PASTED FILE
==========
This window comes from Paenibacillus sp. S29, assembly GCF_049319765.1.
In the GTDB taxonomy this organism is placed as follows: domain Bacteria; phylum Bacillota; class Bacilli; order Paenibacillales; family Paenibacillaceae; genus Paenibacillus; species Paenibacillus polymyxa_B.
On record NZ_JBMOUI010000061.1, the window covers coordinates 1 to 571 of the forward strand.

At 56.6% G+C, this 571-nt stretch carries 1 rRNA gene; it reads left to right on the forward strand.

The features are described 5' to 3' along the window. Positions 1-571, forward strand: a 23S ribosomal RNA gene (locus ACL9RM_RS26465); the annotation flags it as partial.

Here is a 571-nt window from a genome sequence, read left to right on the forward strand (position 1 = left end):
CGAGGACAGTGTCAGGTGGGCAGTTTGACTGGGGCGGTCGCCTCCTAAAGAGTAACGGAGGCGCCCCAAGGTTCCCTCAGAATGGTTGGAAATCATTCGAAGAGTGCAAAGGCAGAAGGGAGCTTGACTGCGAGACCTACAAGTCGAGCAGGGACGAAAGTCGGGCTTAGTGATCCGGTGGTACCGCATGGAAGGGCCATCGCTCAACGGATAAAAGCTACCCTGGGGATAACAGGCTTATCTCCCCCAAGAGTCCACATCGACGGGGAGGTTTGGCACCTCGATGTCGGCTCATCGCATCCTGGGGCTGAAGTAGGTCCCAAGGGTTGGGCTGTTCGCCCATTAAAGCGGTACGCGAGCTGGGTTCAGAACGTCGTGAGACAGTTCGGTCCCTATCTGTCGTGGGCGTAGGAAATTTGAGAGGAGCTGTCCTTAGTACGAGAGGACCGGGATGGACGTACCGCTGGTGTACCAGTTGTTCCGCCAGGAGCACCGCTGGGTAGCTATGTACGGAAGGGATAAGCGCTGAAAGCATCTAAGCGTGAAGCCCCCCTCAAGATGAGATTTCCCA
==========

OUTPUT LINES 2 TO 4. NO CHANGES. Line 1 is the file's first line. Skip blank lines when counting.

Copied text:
In the GTDB taxonomy this organism is placed as follows: domain Bacteria; phylum Bacillota; class Bacilli; order Paenibacillales; family Paenibacillaceae; genus Paenibacillus; species Paenibacillus polymyxa_B.
On record NZ_JBMOUI010000061.1, the window covers coordinates 1 to 571 of the forward strand.

At 56.6% G+C, this 571-nt stretch carries 1 rRNA gene; it reads left to right on the forward strand.